Episode 1 – All was lost
As Rena marched through the forest, lifting the hem of her beige dress with one hand, an old basket in the other, she thought about how calm the woods were in comparison to her home. Sure, the leaves rustled and there was always a bird crying out somewhere above her, but a busy market space would be more peaceful than her home when everyone was back from school. She absolutely adored every single one of her siblings, she just adored them a little more when they were asleep. She was the oldest of six so naturally she was expected to look after them when her parents were working, which she didn’t mind, honestly. But she also didn’t mind using herb collecting as an excuse to get away from the chaos.
A chilly breeze flowed through her long, brown hair, her fringe braided back so it wouldn’t constantly fall into her face. With a light stride she floated over the forest floor, avoiding the young seedlings and shallow puddles that had formed the night before. She slowly hummed an old lullaby her grandmother had taught her, an almost melancholic song. The few sun-rays that passed through the treetops lodged themselves in her brown eyes, illuminating her youthful face with anticipation of warmer days.
Her parents weren’t exactly happy that she was wandering through the woods on her own, especially not if she went to the cliffs facing the ocean on the other side of the forest, but they were too busy with the flour mill at the moment to gather the herbs themselves, and her mother had stupidly advertised that the bakery would have rosemary bread next week without checking if they actually had any left at home. And so Rena had had the perfect excuse to get a break from the village. She didn’t even really understand why her parents were so bothered by her wandering through the woods. She was sixteen now and she had practically spent all of her life in and around this forest.
Her legs were slowly starting to ache, and her basket was filled to the brim, so Rena decided to head back home. The shortest way to the village would lead her on an untrodden path through the forest, and she thought that her dress and shoes were ruined enough already, so she took the long way around which would lead her to one of the two only roads that lead to her village. Her hopes of saving her clothes were squashed however when she noticed that the ground on the path had been stirred up into mud by what looked like an entire battalion of horses. She cursed whatever king or lord or margrave had decided to march their army through dirt roads which mostly only lead from one tiny village to the next. Didn’t they already pave all of the roads in the north? Couldn’t they just use those? Who were they going to fight down here anyway? Their neighbour was the ocean, they surely weren’t here to fight the fish? Although, they might as well, then the village could have a big feast for once. She chuckled to herself, thinking about, how even in such a situation, there was no way that anyone from nobility would share their spoils of war with some fisher or farmer from the southern region. Maybe they could all sneak up behind the soldiers and just steal the fish while they were still busy fighting the ocean.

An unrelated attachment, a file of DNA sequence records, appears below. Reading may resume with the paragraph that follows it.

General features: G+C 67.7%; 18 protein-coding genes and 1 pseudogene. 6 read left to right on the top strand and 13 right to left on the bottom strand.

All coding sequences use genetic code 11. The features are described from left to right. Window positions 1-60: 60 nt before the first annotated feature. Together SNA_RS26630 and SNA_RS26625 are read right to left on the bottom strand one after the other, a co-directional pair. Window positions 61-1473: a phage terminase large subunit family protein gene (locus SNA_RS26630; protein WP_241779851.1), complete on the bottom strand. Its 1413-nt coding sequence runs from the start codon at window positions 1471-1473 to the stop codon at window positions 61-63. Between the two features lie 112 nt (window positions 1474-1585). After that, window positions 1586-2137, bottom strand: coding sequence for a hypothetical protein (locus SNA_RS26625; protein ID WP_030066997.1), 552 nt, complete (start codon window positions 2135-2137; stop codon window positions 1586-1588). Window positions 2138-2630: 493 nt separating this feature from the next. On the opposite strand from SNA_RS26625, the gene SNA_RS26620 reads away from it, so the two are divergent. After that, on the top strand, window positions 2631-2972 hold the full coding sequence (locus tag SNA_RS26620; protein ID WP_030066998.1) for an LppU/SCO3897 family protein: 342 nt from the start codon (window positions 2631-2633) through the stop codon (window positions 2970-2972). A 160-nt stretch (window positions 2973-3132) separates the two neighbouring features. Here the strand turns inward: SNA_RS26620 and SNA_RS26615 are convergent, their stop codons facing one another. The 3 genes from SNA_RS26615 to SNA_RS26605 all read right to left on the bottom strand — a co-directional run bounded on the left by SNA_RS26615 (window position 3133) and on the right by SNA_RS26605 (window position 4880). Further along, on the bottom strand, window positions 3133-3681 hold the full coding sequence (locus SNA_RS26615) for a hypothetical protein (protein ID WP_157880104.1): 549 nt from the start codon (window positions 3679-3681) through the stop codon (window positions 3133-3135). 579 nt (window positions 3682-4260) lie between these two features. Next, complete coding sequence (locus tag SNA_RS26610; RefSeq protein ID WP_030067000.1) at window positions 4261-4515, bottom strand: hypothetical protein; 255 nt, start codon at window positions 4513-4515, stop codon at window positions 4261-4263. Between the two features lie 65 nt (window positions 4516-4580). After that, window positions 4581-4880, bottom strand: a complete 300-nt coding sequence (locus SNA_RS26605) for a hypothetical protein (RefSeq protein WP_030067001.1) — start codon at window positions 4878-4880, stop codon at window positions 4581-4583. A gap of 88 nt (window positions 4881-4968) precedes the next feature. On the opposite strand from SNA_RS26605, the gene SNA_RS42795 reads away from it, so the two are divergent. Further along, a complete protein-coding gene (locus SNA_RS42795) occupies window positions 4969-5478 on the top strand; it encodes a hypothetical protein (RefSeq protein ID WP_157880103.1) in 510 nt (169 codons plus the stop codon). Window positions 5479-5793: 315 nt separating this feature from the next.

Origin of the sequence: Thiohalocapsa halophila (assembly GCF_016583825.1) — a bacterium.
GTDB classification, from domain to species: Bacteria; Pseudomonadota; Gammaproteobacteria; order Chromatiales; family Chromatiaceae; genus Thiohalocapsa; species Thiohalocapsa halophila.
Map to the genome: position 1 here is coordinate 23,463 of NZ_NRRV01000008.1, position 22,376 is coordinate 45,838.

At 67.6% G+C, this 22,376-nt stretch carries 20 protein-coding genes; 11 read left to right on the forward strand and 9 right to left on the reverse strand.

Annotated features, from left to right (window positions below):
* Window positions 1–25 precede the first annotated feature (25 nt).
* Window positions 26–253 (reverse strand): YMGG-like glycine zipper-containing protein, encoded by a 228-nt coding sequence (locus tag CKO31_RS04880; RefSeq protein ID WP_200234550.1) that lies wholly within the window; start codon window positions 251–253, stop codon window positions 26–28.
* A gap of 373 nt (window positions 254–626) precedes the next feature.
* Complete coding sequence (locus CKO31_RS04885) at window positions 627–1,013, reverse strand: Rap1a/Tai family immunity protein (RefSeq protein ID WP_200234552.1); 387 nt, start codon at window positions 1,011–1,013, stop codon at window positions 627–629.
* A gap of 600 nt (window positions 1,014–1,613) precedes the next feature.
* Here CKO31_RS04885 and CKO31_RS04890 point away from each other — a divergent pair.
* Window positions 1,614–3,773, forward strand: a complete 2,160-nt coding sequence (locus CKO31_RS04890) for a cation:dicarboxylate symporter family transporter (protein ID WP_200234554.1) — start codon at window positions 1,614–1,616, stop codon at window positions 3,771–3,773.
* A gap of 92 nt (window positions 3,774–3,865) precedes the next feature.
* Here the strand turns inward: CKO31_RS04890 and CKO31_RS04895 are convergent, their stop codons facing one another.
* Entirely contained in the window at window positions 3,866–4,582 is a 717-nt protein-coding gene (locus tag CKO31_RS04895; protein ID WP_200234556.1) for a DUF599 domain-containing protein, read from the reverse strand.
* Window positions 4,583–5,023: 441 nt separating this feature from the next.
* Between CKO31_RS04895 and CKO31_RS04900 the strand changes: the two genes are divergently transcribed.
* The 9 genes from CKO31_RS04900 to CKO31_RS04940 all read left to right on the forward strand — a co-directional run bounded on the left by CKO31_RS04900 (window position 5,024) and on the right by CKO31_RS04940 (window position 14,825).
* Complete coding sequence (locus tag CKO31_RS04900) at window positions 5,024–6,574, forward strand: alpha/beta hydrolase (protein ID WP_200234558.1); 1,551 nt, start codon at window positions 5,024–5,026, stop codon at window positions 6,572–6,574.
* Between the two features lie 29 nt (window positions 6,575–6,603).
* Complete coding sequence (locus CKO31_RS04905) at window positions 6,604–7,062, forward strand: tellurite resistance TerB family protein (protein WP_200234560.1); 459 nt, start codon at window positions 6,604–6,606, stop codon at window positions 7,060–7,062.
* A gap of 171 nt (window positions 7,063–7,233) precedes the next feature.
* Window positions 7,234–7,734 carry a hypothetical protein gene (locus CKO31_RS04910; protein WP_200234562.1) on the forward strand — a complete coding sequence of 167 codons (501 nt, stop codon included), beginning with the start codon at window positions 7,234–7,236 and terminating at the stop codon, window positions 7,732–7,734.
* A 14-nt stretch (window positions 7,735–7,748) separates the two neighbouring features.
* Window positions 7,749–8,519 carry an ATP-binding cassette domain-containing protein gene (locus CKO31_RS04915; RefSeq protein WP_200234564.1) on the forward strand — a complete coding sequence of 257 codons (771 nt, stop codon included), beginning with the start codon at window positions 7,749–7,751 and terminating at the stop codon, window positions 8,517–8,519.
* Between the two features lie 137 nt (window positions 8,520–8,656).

It began with the smell. She frowned down at the ground, her smile falling from her lips, her nose picking up something that hadn’t been there a second ago. She looked up and sniffed the air. She couldn’t place the smell but as she got closer to her village it grew stronger. Her frown deepened as she realised that she was smelling fire. Not a cozy, wooden fire that fills your heart with warm feelings of home. It was a vile, biting smell that brought horrible news with it. It smelled of burned wood, scorched dirt, hot metal, and behind it all was a smell that Rena’s mind didn’t dare place. Something that made her stomach tighten and turn. It smelled like scorched hair, melted fat and boiling blood. The smell tore its way to her nose and clutched itself to her lungs so that it would never leave her mind again. It made her look around in panic, asking herself what could possibly emit such a horrible smell.